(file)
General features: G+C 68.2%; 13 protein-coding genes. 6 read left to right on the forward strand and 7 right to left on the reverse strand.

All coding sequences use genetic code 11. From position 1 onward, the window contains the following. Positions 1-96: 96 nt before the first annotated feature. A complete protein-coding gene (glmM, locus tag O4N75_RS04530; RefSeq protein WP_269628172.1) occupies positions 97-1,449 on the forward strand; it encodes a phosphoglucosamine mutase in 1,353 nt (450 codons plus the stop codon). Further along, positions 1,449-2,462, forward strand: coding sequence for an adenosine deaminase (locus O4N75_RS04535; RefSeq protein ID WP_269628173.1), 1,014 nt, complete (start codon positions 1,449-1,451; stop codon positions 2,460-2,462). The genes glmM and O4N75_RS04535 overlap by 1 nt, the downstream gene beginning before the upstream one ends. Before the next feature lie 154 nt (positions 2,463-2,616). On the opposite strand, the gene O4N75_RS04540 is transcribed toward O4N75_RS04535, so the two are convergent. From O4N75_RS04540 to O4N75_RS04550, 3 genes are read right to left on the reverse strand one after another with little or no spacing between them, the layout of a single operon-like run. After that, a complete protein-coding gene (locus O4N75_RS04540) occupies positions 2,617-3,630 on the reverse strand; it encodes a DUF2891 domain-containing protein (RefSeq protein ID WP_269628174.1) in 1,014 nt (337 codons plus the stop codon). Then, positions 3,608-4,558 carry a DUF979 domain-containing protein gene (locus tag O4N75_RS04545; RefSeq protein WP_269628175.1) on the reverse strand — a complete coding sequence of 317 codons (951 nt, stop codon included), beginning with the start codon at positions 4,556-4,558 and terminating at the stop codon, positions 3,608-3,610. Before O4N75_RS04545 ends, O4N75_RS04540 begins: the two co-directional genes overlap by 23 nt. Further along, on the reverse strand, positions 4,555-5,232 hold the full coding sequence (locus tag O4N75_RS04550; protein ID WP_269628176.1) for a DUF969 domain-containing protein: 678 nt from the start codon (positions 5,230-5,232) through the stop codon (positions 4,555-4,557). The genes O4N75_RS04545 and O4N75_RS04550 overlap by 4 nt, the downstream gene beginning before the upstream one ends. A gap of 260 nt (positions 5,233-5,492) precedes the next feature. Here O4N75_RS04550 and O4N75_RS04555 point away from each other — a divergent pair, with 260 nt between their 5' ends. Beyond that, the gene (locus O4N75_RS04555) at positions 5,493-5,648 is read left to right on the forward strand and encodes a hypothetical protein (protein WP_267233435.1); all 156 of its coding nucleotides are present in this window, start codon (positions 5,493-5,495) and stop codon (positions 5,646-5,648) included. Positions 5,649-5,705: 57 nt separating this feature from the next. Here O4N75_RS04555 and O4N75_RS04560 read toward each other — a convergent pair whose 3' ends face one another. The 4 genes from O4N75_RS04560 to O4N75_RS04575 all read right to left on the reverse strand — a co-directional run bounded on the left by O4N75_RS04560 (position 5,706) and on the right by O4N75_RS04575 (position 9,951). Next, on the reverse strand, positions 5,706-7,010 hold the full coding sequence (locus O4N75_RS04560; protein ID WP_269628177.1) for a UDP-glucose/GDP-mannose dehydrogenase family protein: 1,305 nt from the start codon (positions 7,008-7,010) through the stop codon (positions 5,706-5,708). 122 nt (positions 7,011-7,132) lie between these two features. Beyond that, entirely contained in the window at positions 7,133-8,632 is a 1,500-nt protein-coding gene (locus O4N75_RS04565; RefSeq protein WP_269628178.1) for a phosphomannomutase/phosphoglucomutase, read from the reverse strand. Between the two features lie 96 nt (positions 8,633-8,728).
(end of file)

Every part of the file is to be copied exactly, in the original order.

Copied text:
General features: G+C 68.2%; 13 protein-coding genes. 6 read left to right on the forward strand and 7 right to left on the reverse strand.

All coding sequences use genetic code 11. From position 1 onward, the window contains the following. Positions 1-96: 96 nt before the first annotated feature. A complete protein-coding gene (glmM, locus tag O4N75_RS04530; RefSeq protein WP_269628172.1) occupies positions 97-1,449 on the forward strand; it encodes a phosphoglucosamine mutase in 1,353 nt (450 codons plus the stop codon). Further along, positions 1,449-2,462, forward strand: coding sequence for an adenosine deaminase (locus O4N75_RS04535; RefSeq protein ID WP_269628173.1), 1,014 nt, complete (start codon positions 1,449-1,451; stop codon positions 2,460-2,462). The genes glmM and O4N75_RS04535 overlap by 1 nt, the downstream gene beginning before the upstream one ends. Before the next feature lie 154 nt (positions 2,463-2,616). On the opposite strand, the gene O4N75_RS04540 is transcribed toward O4N75_RS04535, so the two are convergent. From O4N75_RS04540 to O4N75_RS04550, 3 genes are read right to left on the reverse strand one after another with little or no spacing between them, the layout of a single operon-like run. After that, a complete protein-coding gene (locus O4N75_RS04540) occupies positions 2,617-3,630 on the reverse strand; it encodes a DUF2891 domain-containing protein (RefSeq protein ID WP_269628174.1) in 1,014 nt (337 codons plus the stop codon). Then, positions 3,608-4,558 carry a DUF979 domain-containing protein gene (locus tag O4N75_RS04545; RefSeq protein WP_269628175.1) on the reverse strand — a complete coding sequence of 317 codons (951 nt, stop codon included), beginning with the start codon at positions 4,556-4,558 and terminating at the stop codon, positions 3,608-3,610. Before O4N75_RS04545 ends, O4N75_RS04540 begins: the two co-directional genes overlap by 23 nt. Further along, on the reverse strand, positions 4,555-5,232 hold the full coding sequence (locus tag O4N75_RS04550; protein ID WP_269628176.1) for a DUF969 domain-containing protein: 678 nt from the start codon (positions 5,230-5,232) through the stop codon (positions 4,555-4,557). The genes O4N75_RS04545 and O4N75_RS04550 overlap by 4 nt, the downstream gene beginning before the upstream one ends. A gap of 260 nt (positions 5,233-5,492) precedes the next feature. Here O4N75_RS04550 and O4N75_RS04555 point away from each other — a divergent pair, with 260 nt between their 5' ends. Beyond that, the gene (locus O4N75_RS04555) at positions 5,493-5,648 is read left to right on the forward strand and encodes a hypothetical protein (protein WP_267233435.1); all 156 of its coding nucleotides are present in this window, start codon (positions 5,493-5,495) and stop codon (positions 5,646-5,648) included. Positions 5,649-5,705: 57 nt separating this feature from the next. Here O4N75_RS04555 and O4N75_RS04560 read toward each other — a convergent pair whose 3' ends face one another. The 4 genes from O4N75_RS04560 to O4N75_RS04575 all read right to left on the reverse strand — a co-directional run bounded on the left by O4N75_RS04560 (position 5,706) and on the right by O4N75_RS04575 (position 9,951). Next, on the reverse strand, positions 5,706-7,010 hold the full coding sequence (locus O4N75_RS04560; protein ID WP_269628177.1) for a UDP-glucose/GDP-mannose dehydrogenase family protein: 1,305 nt from the start codon (positions 7,008-7,010) through the stop codon (positions 5,706-5,708). 122 nt (positions 7,011-7,132) lie between these two features. Beyond that, entirely contained in the window at positions 7,133-8,632 is a 1,500-nt protein-coding gene (locus O4N75_RS04565; RefSeq protein WP_269628178.1) for a phosphomannomutase/phosphoglucomutase, read from the reverse strand. Between the two features lie 96 nt (positions 8,633-8,728).